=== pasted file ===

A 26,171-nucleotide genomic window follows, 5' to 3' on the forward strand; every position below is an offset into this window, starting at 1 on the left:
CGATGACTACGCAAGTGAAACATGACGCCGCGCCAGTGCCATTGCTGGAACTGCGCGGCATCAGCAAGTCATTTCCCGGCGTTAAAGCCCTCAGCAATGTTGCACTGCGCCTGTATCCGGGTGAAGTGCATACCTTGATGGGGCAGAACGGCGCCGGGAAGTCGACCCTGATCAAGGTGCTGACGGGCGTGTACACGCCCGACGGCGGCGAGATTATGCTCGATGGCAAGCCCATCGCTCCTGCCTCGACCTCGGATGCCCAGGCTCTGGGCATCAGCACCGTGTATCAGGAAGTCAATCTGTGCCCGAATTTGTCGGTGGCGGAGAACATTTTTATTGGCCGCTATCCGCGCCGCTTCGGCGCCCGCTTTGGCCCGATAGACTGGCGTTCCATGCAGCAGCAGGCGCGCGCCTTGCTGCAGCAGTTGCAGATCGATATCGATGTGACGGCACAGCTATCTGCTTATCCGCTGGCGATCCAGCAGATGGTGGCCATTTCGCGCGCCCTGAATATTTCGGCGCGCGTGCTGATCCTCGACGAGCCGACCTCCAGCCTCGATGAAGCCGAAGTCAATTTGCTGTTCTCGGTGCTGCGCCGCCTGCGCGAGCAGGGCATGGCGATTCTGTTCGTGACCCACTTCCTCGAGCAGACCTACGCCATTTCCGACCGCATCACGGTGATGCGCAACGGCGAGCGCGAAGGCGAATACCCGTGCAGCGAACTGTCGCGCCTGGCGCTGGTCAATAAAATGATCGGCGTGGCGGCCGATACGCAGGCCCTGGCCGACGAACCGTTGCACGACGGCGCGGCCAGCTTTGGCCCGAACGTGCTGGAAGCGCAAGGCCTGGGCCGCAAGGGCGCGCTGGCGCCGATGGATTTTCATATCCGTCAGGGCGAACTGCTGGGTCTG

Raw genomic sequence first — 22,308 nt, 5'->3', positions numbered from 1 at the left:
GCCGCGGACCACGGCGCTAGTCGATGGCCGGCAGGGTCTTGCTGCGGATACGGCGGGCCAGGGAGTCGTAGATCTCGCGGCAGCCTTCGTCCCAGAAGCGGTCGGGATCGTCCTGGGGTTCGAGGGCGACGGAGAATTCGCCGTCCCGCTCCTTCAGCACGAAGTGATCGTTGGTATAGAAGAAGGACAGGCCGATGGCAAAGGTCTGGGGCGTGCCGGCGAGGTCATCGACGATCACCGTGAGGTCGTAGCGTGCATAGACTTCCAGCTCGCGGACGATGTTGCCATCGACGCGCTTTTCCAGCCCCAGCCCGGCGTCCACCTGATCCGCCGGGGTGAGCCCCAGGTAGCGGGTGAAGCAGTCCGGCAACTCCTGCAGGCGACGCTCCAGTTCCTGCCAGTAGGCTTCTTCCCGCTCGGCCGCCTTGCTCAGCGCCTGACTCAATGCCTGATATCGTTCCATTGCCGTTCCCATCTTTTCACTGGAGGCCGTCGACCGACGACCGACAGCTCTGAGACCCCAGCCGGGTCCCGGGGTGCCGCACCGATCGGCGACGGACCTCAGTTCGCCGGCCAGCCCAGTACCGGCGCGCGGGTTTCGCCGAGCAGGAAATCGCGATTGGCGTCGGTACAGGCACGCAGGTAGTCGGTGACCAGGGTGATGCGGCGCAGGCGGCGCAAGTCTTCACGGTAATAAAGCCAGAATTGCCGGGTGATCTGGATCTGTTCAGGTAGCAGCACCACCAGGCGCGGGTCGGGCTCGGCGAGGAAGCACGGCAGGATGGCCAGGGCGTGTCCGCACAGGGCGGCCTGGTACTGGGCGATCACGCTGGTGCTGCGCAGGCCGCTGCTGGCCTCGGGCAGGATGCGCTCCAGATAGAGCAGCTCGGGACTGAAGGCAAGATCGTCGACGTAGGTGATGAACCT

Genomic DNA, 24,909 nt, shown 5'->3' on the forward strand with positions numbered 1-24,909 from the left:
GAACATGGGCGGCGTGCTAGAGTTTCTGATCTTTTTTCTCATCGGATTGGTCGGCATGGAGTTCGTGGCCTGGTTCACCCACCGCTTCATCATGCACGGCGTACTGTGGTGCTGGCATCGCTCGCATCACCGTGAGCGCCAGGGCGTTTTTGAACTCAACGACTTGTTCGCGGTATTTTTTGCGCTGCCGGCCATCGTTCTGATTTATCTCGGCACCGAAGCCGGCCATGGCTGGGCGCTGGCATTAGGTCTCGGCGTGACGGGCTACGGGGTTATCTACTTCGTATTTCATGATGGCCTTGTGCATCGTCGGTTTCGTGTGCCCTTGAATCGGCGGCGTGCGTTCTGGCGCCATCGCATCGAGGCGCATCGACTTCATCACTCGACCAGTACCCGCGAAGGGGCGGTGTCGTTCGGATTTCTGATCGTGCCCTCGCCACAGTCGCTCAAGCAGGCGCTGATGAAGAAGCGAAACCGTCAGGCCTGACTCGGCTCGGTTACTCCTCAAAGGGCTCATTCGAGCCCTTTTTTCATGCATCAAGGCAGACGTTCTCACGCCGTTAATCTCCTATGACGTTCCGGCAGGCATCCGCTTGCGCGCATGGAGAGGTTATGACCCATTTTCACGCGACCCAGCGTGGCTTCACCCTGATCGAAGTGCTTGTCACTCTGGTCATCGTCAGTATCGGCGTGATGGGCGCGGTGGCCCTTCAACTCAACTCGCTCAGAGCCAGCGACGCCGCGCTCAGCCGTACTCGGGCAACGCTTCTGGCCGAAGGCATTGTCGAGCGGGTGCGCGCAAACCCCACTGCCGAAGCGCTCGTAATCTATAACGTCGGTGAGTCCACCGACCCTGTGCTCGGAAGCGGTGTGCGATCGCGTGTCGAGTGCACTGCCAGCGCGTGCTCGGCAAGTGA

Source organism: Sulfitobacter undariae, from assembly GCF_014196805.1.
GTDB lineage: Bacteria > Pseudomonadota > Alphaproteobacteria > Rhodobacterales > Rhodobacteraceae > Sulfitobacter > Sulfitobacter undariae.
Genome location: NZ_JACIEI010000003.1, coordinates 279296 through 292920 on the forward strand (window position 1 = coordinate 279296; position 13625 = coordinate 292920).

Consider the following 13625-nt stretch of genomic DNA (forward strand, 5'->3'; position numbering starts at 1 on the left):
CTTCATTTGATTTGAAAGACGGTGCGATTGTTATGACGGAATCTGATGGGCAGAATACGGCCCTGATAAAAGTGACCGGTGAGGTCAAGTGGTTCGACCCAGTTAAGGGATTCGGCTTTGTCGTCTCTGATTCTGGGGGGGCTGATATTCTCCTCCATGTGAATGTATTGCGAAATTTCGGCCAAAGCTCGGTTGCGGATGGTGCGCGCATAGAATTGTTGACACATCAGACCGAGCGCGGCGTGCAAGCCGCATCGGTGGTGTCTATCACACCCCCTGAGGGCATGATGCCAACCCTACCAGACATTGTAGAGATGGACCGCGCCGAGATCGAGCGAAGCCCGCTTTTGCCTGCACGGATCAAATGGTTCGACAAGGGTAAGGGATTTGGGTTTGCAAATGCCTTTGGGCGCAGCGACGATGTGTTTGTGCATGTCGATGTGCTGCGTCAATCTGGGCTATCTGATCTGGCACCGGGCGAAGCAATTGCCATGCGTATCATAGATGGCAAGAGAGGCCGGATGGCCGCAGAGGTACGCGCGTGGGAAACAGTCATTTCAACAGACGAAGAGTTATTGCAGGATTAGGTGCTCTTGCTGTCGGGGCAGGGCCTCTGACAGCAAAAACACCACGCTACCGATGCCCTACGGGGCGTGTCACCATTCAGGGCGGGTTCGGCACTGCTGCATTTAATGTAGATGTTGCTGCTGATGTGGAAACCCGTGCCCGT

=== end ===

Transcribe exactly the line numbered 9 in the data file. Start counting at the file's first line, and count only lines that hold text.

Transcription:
Genome location: NZ_JACIEI010000003.1, coordinates 279296 through 292920 on the forward strand (window position 1 = coordinate 279296; position 13625 = coordinate 292920).